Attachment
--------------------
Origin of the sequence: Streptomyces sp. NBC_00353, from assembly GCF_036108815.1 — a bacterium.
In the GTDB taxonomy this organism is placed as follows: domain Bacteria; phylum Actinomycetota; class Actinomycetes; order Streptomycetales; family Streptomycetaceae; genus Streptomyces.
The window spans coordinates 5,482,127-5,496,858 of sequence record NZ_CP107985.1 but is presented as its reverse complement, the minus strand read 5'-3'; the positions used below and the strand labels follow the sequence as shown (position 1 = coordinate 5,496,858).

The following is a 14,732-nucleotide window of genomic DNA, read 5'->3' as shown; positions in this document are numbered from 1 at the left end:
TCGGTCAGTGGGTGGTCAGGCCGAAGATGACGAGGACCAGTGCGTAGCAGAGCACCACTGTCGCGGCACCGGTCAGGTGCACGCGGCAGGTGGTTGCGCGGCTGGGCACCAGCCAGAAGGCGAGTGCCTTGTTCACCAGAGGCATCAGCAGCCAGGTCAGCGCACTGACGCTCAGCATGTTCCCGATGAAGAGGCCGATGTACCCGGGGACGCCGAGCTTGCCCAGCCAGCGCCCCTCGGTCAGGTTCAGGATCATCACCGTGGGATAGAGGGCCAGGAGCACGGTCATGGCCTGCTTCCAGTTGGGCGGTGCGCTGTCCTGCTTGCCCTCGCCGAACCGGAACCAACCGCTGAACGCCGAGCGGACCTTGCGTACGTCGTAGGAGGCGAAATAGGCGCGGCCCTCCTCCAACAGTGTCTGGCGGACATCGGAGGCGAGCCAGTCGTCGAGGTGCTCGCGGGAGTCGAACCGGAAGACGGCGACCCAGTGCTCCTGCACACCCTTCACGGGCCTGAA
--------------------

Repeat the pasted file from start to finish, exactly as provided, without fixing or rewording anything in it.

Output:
Origin of the sequence: Streptomyces sp. NBC_00353, from assembly GCF_036108815.1 — a bacterium.
In the GTDB taxonomy this organism is placed as follows: domain Bacteria; phylum Actinomycetota; class Actinomycetes; order Streptomycetales; family Streptomycetaceae; genus Streptomyces.
The window spans coordinates 5,482,127-5,496,858 of sequence record NZ_CP107985.1 but is presented as its reverse complement, the minus strand read 5'-3'; the positions used below and the strand labels follow the sequence as shown (position 1 = coordinate 5,496,858).

The following is a 14,732-nucleotide window of genomic DNA, read 5'->3' as shown; positions in this document are numbered from 1 at the left end:
TCGGTCAGTGGGTGGTCAGGCCGAAGATGACGAGGACCAGTGCGTAGCAGAGCACCACTGTCGCGGCACCGGTCAGGTGCACGCGGCAGGTGGTTGCGCGGCTGGGCACCAGCCAGAAGGCGAGTGCCTTGTTCACCAGAGGCATCAGCAGCCAGGTCAGCGCACTGACGCTCAGCATGTTCCCGATGAAGAGGCCGATGTACCCGGGGACGCCGAGCTTGCCCAGCCAGCGCCCCTCGGTCAGGTTCAGGATCATCACCGTGGGATAGAGGGCCAGGAGCACGGTCATGGCCTGCTTCCAGTTGGGCGGTGCGCTGTCCTGCTTGCCCTCGCCGAACCGGAACCAACCGCTGAACGCCGAGCGGACCTTGCGTACGTCGTAGGAGGCGAAATAGGCGCGGCCCTCCTCCAACAGTGTCTGGCGGACATCGGAGGCGAGCCAGTCGTCGAGGTGCTCGCGGGAGTCGAACCGGAAGACGGCGACCCAGTGCTCCTGCACACCCTTCACGGGCCTGAA